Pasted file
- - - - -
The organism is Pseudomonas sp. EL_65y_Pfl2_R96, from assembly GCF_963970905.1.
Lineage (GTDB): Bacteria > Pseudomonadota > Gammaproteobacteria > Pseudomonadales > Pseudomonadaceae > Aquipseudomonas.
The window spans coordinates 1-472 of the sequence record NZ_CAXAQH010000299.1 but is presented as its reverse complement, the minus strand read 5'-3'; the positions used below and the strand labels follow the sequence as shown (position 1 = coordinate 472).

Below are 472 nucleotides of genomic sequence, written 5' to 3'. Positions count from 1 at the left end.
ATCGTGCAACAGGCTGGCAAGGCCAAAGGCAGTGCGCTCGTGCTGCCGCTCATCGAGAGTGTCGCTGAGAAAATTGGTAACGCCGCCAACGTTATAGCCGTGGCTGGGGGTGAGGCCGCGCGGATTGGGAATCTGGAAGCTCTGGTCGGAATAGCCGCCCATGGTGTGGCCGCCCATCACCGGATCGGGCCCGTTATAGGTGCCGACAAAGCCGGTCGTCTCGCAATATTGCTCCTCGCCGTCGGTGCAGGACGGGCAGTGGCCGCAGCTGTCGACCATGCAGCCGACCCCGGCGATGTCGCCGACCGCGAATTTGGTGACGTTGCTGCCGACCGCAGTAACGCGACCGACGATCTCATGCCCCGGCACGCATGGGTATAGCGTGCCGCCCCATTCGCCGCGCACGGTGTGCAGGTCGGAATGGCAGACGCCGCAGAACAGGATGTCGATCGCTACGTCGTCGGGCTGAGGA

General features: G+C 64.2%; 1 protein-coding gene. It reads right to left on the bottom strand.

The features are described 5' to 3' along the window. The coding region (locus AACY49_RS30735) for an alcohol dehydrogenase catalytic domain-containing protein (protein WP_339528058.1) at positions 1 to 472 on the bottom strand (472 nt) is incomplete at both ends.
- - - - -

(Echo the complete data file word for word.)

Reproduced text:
The organism is Pseudomonas sp. EL_65y_Pfl2_R96, from assembly GCF_963970905.1.
Lineage (GTDB): Bacteria > Pseudomonadota > Gammaproteobacteria > Pseudomonadales > Pseudomonadaceae > Aquipseudomonas.
The window spans coordinates 1-472 of the sequence record NZ_CAXAQH010000299.1 but is presented as its reverse complement, the minus strand read 5'-3'; the positions used below and the strand labels follow the sequence as shown (position 1 = coordinate 472).

Below are 472 nucleotides of genomic sequence, written 5' to 3'. Positions count from 1 at the left end.
ATCGTGCAACAGGCTGGCAAGGCCAAAGGCAGTGCGCTCGTGCTGCCGCTCATCGAGAGTGTCGCTGAGAAAATTGGTAACGCCGCCAACGTTATAGCCGTGGCTGGGGGTGAGGCCGCGCGGATTGGGAATCTGGAAGCTCTGGTCGGAATAGCCGCCCATGGTGTGGCCGCCCATCACCGGATCGGGCCCGTTATAGGTGCCGACAAAGCCGGTCGTCTCGCAATATTGCTCCTCGCCGTCGGTGCAGGACGGGCAGTGGCCGCAGCTGTCGACCATGCAGCCGACCCCGGCGATGTCGCCGACCGCGAATTTGGTGACGTTGCTGCCGACCGCAGTAACGCGACCGACGATCTCATGCCCCGGCACGCATGGGTATAGCGTGCCGCCCCATTCGCCGCGCACGGTGTGCAGGTCGGAATGGCAGACGCCGCAGAACAGGATGTCGATCGCTACGTCGTCGGGCTGAGGA

General features: G+C 64.2%; 1 protein-coding gene. It reads right to left on the bottom strand.

The features are described 5' to 3' along the window. The coding region (locus AACY49_RS30735) for an alcohol dehydrogenase catalytic domain-containing protein (protein WP_339528058.1) at positions 1 to 472 on the bottom strand (472 nt) is incomplete at both ends.